heart and stroke

Emergency Department

Our Services During COVID-19

Our emergency department continues to operate 24/7.

As a reminder, masks are required at all times in the hospital. Everyone coming into the hospital will be required to wear a hospital-issued medical mask.

Showing symptoms of COVID-19?

DO NOT come to Emergency to be tested.

Knowing what to do if you have symptoms of COVID-19 is important to keep those around you and your community safe.  If you are feeling unwell or have symptoms, please follow provincial guidelines and start with a self-assessment to get guidance on when to seek care or testing. Our emergency department is not equipped with rapid antigen tests, and if you have questions about booking a test for COVID-19, call the COVID-19 Assessment Centre at (807) 737-5880.

Please visit our COVID-19 page to check on the most current information about visitor/essential care partner restrictions and other updates relating to COVID-19 here at SLMHC: slmhc.on.ca/covid19

(Updated January 2022)

We require everyone to screen when entering. Watch this short video for more information on how to screen when entering SLMHC!

SLMHC provides a fully staffed emergency department (ER) 24 hours a day, 365 days a year. 

When arriving at the registration desk at the emergency entrance, individuals will be asked to report their main medical complaint, health card number, address and allergies. The patient will then be triaged by an emergency nurse and will be asked to provide a history of their medical complaint, report any medications they are taking and participate in a nursing assessment.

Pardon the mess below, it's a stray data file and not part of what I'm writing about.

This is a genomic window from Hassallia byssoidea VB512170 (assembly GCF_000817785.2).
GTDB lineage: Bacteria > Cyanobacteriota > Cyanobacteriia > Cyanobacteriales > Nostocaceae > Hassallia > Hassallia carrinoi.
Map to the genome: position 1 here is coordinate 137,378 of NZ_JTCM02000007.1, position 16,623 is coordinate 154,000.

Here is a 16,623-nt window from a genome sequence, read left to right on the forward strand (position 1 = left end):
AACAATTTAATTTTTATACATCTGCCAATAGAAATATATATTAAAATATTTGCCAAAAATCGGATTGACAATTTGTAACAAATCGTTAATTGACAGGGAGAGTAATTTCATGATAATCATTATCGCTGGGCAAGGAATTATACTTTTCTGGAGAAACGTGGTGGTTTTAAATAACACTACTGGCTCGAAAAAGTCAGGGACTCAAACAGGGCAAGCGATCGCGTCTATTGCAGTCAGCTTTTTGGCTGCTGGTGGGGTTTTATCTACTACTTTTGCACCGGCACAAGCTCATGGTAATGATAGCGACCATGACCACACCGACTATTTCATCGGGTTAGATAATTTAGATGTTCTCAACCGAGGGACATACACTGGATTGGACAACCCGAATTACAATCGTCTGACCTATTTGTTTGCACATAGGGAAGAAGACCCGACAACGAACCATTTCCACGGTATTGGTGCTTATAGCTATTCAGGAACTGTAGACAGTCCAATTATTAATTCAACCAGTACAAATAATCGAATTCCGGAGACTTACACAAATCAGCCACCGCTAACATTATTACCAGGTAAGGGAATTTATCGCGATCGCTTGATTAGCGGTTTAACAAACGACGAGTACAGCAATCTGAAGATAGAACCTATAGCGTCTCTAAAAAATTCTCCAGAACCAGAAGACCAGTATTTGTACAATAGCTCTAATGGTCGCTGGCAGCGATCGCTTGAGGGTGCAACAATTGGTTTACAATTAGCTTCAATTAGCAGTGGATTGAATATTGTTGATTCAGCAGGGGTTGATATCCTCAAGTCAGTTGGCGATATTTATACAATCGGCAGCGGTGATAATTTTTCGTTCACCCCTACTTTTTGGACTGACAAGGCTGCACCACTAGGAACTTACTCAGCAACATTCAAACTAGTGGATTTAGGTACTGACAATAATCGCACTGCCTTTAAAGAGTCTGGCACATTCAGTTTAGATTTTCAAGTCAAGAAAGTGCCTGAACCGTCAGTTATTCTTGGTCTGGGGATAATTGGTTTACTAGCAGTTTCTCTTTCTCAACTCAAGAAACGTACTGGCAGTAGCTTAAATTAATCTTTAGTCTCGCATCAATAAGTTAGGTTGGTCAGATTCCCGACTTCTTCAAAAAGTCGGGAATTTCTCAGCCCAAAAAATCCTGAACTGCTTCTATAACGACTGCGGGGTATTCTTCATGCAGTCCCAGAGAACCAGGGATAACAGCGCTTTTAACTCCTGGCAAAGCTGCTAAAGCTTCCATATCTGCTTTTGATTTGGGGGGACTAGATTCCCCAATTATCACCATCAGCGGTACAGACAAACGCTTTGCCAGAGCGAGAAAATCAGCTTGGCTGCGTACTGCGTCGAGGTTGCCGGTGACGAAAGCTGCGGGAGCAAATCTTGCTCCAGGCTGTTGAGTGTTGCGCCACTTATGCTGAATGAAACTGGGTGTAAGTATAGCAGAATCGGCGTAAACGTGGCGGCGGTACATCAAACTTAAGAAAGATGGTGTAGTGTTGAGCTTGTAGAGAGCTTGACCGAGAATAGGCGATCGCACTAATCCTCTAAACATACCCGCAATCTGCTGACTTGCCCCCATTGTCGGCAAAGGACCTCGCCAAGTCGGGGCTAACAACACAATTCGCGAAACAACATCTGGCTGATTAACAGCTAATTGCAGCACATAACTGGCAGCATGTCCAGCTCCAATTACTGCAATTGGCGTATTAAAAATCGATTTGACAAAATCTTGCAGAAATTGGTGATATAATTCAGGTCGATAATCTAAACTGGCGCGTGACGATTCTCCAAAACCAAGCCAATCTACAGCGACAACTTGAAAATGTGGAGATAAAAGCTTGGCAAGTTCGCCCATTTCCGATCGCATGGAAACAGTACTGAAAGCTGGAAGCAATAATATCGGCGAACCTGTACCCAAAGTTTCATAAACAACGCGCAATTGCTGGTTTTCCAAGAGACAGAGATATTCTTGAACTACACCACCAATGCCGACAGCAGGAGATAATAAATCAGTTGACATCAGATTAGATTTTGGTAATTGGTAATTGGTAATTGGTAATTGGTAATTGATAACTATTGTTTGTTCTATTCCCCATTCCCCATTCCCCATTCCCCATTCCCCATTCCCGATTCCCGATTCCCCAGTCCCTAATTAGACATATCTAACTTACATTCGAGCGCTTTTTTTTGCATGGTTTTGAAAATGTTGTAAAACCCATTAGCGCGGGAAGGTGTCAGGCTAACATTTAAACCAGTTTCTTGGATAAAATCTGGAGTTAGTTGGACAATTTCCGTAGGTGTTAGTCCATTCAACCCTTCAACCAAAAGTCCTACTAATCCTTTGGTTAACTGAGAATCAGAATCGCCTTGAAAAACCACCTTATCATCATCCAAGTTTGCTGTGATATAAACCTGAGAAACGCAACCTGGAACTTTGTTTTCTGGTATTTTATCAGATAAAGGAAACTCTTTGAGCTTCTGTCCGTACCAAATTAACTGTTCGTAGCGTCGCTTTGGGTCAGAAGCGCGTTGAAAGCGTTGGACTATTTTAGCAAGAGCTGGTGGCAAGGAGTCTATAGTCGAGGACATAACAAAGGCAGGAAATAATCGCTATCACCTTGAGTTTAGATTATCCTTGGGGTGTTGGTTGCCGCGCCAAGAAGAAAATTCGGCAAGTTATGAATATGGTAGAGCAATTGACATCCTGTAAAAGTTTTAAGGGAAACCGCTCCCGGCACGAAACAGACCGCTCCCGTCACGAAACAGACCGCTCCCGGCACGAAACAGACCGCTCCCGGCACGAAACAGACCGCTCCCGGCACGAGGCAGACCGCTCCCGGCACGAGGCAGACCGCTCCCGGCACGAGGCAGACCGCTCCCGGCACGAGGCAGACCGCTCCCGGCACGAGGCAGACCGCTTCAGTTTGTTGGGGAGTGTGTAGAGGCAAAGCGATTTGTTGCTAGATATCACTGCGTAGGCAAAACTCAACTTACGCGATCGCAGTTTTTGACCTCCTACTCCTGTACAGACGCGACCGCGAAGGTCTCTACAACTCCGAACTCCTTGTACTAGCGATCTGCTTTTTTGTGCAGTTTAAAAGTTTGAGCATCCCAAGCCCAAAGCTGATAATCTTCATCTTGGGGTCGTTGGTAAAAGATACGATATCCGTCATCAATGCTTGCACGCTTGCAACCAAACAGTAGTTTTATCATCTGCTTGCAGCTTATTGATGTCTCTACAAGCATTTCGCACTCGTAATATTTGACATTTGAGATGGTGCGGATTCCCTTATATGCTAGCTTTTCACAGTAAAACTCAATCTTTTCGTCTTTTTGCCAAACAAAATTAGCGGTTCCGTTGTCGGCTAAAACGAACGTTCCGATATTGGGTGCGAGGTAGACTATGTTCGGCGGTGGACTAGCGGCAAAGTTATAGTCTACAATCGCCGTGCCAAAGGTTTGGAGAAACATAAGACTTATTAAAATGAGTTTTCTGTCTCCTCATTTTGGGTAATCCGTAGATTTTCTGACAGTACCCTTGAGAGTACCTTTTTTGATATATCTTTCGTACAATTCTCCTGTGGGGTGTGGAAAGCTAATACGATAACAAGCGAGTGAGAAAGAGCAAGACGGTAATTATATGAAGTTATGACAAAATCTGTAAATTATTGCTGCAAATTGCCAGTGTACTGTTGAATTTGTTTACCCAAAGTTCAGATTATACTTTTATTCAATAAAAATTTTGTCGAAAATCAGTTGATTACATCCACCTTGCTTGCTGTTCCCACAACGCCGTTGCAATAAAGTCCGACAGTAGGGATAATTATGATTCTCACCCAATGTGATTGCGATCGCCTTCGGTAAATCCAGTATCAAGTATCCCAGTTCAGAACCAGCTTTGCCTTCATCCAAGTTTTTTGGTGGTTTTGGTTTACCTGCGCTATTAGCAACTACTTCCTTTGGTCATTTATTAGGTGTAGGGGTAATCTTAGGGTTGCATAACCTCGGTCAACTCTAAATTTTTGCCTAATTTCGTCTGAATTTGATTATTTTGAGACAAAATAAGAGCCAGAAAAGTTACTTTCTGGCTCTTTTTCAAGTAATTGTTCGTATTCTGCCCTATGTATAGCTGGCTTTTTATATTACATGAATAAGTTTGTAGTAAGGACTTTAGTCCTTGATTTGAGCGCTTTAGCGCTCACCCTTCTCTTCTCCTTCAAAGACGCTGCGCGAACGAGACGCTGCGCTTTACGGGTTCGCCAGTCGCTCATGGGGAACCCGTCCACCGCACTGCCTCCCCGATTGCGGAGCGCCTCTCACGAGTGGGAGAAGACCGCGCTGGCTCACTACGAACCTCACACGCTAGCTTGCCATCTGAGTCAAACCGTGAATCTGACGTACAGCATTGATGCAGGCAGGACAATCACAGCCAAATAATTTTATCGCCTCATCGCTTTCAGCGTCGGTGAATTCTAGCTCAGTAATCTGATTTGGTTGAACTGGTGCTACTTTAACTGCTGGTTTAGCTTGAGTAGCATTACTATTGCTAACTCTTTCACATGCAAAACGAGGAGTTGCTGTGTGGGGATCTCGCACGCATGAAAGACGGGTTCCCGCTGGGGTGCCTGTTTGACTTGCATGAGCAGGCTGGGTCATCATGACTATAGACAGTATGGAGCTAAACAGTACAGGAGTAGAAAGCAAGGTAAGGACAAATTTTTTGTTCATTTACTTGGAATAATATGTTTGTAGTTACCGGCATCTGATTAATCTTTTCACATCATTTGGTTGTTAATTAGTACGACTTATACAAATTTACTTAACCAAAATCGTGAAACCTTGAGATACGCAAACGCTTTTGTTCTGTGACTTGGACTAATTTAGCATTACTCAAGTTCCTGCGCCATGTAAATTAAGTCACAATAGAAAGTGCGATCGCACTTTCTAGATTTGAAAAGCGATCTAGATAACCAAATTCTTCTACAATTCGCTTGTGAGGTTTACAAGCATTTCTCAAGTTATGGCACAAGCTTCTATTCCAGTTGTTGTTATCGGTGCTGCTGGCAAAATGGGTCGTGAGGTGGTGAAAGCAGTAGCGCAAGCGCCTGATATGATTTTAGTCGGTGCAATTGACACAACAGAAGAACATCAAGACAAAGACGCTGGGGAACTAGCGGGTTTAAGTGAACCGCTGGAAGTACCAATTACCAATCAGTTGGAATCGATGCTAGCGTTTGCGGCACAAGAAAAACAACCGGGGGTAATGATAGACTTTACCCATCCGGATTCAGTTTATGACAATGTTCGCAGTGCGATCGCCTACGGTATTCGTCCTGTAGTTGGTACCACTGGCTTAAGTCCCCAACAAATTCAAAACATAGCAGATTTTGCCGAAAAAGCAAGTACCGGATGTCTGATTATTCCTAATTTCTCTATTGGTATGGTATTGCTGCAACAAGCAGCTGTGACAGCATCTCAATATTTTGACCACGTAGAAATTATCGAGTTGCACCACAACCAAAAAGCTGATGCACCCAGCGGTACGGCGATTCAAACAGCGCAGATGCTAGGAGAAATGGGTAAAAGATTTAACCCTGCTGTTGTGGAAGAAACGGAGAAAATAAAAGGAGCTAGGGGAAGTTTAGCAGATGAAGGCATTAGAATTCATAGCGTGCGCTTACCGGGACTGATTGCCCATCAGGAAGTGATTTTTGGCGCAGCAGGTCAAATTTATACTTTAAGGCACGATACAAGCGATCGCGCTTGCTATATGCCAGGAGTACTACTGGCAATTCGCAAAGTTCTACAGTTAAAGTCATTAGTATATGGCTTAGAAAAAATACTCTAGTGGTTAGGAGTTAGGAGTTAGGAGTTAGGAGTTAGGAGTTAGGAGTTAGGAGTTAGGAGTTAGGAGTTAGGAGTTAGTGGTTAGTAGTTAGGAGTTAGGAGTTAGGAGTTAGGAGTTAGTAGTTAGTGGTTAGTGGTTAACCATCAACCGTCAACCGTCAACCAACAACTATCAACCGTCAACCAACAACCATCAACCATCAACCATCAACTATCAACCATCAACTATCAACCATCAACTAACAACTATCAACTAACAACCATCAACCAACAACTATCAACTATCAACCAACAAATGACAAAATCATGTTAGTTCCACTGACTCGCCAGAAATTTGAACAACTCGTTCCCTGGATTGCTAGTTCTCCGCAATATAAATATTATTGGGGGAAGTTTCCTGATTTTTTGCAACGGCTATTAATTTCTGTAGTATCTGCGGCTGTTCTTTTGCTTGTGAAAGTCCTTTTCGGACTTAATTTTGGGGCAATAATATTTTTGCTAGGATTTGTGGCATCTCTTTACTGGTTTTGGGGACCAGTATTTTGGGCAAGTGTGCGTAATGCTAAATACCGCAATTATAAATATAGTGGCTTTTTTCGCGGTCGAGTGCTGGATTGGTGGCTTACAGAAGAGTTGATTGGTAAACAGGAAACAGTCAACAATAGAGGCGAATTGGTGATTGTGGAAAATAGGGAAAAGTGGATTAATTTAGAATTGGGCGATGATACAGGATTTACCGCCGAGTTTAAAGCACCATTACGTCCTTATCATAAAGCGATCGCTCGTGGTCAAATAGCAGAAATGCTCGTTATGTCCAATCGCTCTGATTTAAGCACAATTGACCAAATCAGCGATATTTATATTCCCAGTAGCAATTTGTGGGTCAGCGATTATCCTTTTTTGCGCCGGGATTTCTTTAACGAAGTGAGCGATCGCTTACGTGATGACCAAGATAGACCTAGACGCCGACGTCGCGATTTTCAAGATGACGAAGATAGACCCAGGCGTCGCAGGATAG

How do I request this service?

  • For emergencies call 911
  • Walk-in patients
  • Referrals:  Follow-up appointments for ER can be made for holidays, weekends and evenings when day medicine is closed

When will I be seen?

Our Emergency Department team works to provide quality care as quickly as possible. Our Emergency Department triages (sorts) patients based on level of care needs using the Canadian Triage and Acuity Scale (CTAS), which is used in all Emergency Departments across Canada.

The CTAS outlines expected ER assessment times using a scale from 1 (most urgent) to 5 (not urgent).

View the scale in the drop down menus below, or click here to view the poster!  When you are in the Emergency Department, we ask that you let our staff know IMMEDIATELY if your condition/symptoms changes while waiting.

CTAS 1: Most Urgent – Immediate Assessment

Examples of Most Urgent:

  • Major trauma
  • Serious car accident
  • Heart stopped beating
  • Suspected Stroke

CTAS 2: Very Urgent – Assessment within 15 minutes

Examples of Very Urgent:

  • Severe trauma
  • Suspected heart attack
  • Large broken bone(s)
  • Severe trouble breathing

CTAS 3: Urgent – Assessment within 30 minutes

Examples of Urgent:

  • Moderate trauma
  • Fainting
  • Head injury
  • Asthma attack
  • Temperature greater than 40 degrees Celsius
  • Seizure

CTAS 4: Less Urgent – Assessment within 60 minutes
(1 Hour)


Examples of Less Urgent:

  • Minor trauma
  • Cut requiring stitches
  • Small broken bone (broken ankle or wrist)
  • Sore ear, eye, or throat

CTAS 5: Not Urgent – Assessment within 120 minutes
(2 Hours)


Examples of Not Urgent:

  • Minor trauma
  • Removal of stitches
  • Renewing a prescription
  • Vomiting or diarrhea
  • Coughing or congestion